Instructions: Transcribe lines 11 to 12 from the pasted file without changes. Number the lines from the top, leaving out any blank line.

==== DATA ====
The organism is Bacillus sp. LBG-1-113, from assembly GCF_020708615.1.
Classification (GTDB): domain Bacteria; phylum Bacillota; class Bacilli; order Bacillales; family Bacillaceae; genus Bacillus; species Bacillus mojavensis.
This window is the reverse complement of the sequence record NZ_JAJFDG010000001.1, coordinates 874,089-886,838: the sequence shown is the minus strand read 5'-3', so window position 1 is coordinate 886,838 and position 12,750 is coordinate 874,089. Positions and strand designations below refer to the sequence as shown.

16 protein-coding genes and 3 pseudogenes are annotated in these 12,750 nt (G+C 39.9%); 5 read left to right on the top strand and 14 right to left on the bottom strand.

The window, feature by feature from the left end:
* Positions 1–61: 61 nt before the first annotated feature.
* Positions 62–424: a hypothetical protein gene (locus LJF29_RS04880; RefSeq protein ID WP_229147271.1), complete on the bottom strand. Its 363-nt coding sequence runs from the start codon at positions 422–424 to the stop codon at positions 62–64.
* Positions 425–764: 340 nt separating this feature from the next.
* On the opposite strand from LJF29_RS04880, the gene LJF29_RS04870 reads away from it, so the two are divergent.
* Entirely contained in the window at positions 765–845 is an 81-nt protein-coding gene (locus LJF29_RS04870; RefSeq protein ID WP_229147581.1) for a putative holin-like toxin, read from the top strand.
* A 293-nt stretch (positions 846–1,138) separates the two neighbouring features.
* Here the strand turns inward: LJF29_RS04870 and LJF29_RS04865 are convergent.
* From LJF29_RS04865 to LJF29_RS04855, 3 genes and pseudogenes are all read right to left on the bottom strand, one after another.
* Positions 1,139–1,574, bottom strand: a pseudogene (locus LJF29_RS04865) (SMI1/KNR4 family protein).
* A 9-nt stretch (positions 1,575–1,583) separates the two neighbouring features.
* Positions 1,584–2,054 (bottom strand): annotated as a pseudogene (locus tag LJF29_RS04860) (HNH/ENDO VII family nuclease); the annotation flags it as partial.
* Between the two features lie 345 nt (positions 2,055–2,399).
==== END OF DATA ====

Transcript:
* A 293-nt stretch (positions 846–1,138) separates the two neighbouring features.
* Here the strand turns inward: LJF29_RS04870 and LJF29_RS04865 are convergent.